When contemplating a divorce, many individuals want to lay blame with their spouse for the separation. Many spouses who have been cheated on or wronged want their spouse to pay for their indiscretions.
Related: Premarital Agreements Are Good
Fortunately or unfortunately, depending on what side of the wrong you are on, New Jersey is considered a “no-fault” state, which means that fault plays no role in the divorce process. There are, however, small exceptions to this general rule.
Legal Fault Exceptions in a New Jersey Divorce
The New Jersey alimony statute, N.J.S.A. 2A:34-23(i) provides:
“No person convicted of murder…manslaughter…criminal homicide…aggravated assault… or a substantially similar offense under the laws of another jurisdiction, may receive alimony if: (1) the crime results in death or serious bodily injury to a family member of a divorcing party; and (2) the crime was committed after the marriage or civil union.”
The statute also provides: “Nothing in this subsection shall be construed to limit the authority of the court to deny alimony for other bad acts.”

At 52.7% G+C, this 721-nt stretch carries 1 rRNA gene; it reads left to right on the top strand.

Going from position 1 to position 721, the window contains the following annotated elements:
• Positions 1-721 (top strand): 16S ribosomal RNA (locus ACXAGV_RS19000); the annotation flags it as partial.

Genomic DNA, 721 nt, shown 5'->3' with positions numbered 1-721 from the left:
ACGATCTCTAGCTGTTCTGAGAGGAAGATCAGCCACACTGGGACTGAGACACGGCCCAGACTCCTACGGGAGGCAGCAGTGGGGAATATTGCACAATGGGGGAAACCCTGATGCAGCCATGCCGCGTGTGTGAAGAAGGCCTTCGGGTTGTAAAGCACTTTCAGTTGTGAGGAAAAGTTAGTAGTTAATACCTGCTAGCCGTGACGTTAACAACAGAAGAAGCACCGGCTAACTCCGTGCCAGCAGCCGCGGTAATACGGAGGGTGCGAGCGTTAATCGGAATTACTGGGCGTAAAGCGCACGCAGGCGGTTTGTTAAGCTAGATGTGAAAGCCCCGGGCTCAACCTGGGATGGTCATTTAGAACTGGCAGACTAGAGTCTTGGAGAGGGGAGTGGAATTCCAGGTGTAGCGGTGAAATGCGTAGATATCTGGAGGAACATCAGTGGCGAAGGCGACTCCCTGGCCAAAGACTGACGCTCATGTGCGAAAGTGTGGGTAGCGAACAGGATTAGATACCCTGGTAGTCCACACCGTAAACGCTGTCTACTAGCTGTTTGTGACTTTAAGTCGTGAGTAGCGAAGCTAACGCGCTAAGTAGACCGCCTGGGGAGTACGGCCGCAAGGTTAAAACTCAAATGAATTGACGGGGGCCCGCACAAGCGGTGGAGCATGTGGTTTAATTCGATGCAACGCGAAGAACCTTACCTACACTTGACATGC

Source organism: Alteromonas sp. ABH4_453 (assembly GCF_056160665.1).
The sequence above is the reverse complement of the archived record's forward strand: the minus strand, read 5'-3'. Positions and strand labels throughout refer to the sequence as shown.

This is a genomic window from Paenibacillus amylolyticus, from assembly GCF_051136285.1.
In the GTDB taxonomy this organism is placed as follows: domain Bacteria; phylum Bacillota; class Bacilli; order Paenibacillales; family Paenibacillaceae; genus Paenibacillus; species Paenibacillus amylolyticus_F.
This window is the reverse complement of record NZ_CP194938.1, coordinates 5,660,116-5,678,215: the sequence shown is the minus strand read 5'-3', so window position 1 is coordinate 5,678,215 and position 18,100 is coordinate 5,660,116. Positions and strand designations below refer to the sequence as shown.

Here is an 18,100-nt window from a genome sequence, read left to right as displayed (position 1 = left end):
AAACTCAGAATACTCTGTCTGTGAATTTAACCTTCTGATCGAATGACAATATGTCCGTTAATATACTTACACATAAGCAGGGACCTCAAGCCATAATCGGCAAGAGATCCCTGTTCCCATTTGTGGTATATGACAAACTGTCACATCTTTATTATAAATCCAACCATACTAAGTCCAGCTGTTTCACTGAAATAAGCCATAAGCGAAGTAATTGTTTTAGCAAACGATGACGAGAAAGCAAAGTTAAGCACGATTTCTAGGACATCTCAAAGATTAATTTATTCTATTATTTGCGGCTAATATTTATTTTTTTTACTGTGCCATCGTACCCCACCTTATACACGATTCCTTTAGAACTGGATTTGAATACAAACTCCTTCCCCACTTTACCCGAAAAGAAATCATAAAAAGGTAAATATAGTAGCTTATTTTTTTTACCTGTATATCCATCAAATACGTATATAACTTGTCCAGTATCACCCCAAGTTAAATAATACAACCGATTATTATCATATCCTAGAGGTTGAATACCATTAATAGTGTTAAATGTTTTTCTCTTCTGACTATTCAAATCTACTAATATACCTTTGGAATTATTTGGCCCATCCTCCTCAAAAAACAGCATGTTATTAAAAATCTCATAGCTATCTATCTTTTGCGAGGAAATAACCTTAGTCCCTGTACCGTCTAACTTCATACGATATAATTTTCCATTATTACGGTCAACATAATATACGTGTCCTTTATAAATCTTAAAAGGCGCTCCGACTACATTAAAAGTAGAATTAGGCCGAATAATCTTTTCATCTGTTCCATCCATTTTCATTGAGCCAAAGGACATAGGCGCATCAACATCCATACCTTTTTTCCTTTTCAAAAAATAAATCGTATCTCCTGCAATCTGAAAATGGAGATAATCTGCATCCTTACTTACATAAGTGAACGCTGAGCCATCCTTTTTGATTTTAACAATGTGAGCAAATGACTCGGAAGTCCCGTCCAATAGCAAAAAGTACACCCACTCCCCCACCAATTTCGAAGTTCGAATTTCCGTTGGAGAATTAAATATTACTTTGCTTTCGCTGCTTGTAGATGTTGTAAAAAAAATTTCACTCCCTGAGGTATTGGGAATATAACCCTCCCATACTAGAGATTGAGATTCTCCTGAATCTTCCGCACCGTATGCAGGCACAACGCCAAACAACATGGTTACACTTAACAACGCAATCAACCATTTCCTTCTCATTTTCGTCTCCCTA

Case law specifically sets forth that those bad acts, which may impact the outcome of the divorce, require egregious fault. Egregious fault is more than mere marital indiscretion and marital fault which affects the economic status quo must be more than simple acts of gambling, excessive spending, wasting assets, or other acts of bad judgment.
In order for fault to play role in the financial aspects of the divorce litigation, the fault must violate societal norms to the point that continuing economic bonds between the parties would be unjust. Mani v. Mani, 183 N.J. 70, 2005
In conclusion, in order for fault to play any role in the divorce process, the fault must be really bad. Fault which may have some impact on the divorce will usually involve physical harm, i.e. plotting to kill your spouse or deliberately infecting your spouse with a disease.
For economic bad acts to constitute fault that would impact the divorce, the action must be willful and designed to deprive one spouse of the economic benefit of the marital partnership. Clark v. Clark, 429 N.J. Super. 61 (Ap. Div. 2002). For example, secreting assets in a foreign country or transferring assets to someone else’s name.
Filing for Divorce with Fault in a “No-Fault” State
If you are considering a divorce because you believe your spouse has done something terrible, which cuts to the heart of the marriage and has potential to damage your physical or emotional being or is financially egregious, you may have a basis upon which to argue for more or less when there is an alimony claim or as it relates to equitable distribution.